It’s been seven weeks of stay at home. For many of us, it’s been hard economically, emotionally and logistically, and it’s not over. But as we begin to turn the dial toward reopening, it’s a good time to take stock. What have we learned about ourselves as Minnesotans, about how we respond to crises and about how we might respond to a slower moving crisis — like climate change?
First, during COVID, we’re learning more about which Minnesotans are most at-risk. Who’s getting sick? Black Minnesotans, who comprise 6% of the population but make up 16% of the confirmed cases. Latinos are 5% of Minnesotans; they are 14% of COVID cases.
Who’s losing their job? Women comprise 56% of applicants for unemployment benefits.
Where are people getting sick? At hospitals, in meatpacking plants and in congregate living facilities, like prisons and nursing homes. Who’s dying? Older Minnesotans.
(Note: all of these data are emerging and incomplete. Without widespread testing and excess death reports, we won’t see the full picture for months.)
Second, we’re learning more about disinformation efforts. Increasingly, Minnesotans’ media ecosystems are fragmented, nationalized and ideologically self-reinforcing. President Donald Trump is our principal COVID-denier. His regular disinformation efforts are amplified by national right-wing media outlets, then chopped up and shared — both organically and professionally — on social media. COVID is a hoax. COVID isn’t dangerous. COVID can be fixed with a miracle cure. COVID is Chinese.
Most conservatives understand that Trump is frequently disingenuous, or outright dishonest. Despite their skepticism and principled caution about the power of government, most conservatives still support widespread, but measured public health interventions. For a small but motivated faction, however, politics is jocks vs. nerds, and they’re not getting stuffed in any lockers.
Third, we’re learning about Minnesotans’ capacity to care for each other. Spend a minute thinking about this: In a matter of weeks, we changed how we work, drive, shop and socialize to protect people we’ll never meet. We socially distance to protect care providers, first responders, retail workers, the elderly and the immunocompromised. It’s both astonishing and ordinary. When asked to do simple things to protect one another, the vast majority of us said ‘Yes.’ And months in, the vast majority of us across the political spectrum are still saying “Yes.”
Now, what light does this shed on our climate crisis?
Forget about polar bears and carbon emissions. Think about precarious people and places. Climate change is a crisis accelerant. The earth will be fine — but people and communities are at risk, and COVID is showing us who. Granted, the risks of floods and urban heat islands are different than the risks of a viral pandemic, but the factors that shape our adaptive capacity are the same. Our living situations, age, race, immigration status, wealth and income shape our capacity for resilience — both COVID resilience and climate resilience.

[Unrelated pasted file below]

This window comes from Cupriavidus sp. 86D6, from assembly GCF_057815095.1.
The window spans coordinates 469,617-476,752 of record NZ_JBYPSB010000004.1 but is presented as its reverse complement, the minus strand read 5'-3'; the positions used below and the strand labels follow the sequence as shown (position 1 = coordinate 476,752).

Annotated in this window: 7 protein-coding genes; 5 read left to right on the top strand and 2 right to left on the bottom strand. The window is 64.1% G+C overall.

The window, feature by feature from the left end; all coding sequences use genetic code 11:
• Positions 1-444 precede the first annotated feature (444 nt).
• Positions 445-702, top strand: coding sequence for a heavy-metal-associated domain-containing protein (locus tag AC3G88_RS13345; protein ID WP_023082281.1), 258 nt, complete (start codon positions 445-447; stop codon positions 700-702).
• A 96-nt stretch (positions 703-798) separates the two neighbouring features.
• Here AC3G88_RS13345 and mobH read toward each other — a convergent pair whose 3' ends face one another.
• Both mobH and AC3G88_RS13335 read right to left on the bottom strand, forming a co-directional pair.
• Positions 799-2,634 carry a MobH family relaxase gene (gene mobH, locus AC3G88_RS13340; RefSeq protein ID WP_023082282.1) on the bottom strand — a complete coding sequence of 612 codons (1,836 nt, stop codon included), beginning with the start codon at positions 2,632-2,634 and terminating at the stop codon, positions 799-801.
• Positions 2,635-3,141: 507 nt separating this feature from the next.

Next, COVID deniers are using the architecture that climate deniers built. It’s not a similar disinformation architecture; it’s the same disinformation architecture. It’s the same think tanks, media and political operations. It’s the same politicians. State Sen. Scott Jensen is a clear example. The senator that voted to deny that human activity is ‘a key cause’ of climate change has also seeded COVID conspiracy theories on Laura Ingraham’s show — three times. The disinformation techniques that the fossil fuel industry innovated over the last twenty years are now a leading crisis-response strategy for Minnesota’s right wing.
Fortunately, most Minnesotans aren’t falling for it. If anything, COVID is showing us that we’ve underestimated our capacity for acting together on big challenges. And for this, the climate movement itself bears some responsibility. At times, we downplay what we need to do to create climate solutions at the scale of the problem we face.
Yes, some of our solutions are simple. New renewable energy sources, like wind and solar, are consistently cost-competitive with or outright cheaper than coal and natural gas.Our electricity bills go down as we make our homes more energy efficient. Having more transportation options —like electric vehicles and public transit — literally means we will all have more transportation options, and be better connected as a state.
But maybe the “it-won’t-be-too-inconvenient” argument for climate action underestimates who we are. Maybe we’ll emerge from COVID with a more visceral understanding that our lives are connected. Maybe what we’re learning tangibly, vividly in early 2020 is that most of us are willing to be part of something that’s bigger than ourselves.
At a human-scale of time, COVID has been a fast crisis. When presented with tangible evidence, clear consequences and credible political leadership, people and governments responded: together, intentionally, and imperfectly, yes, but at an international scale.
Maybe we could just as capably respond to our slower crises as well. We just changed how we live to protect our elders and our care providers. We could do the same for our kids and those living harm’s way: in flood plains, in drought and fire-prone areas and in polluted neighborhoods.
COVID has revealed a lot about Minnesotans. One lesson: most of us, most of the time, are more capable and more resilient than our politics-as-usual permits.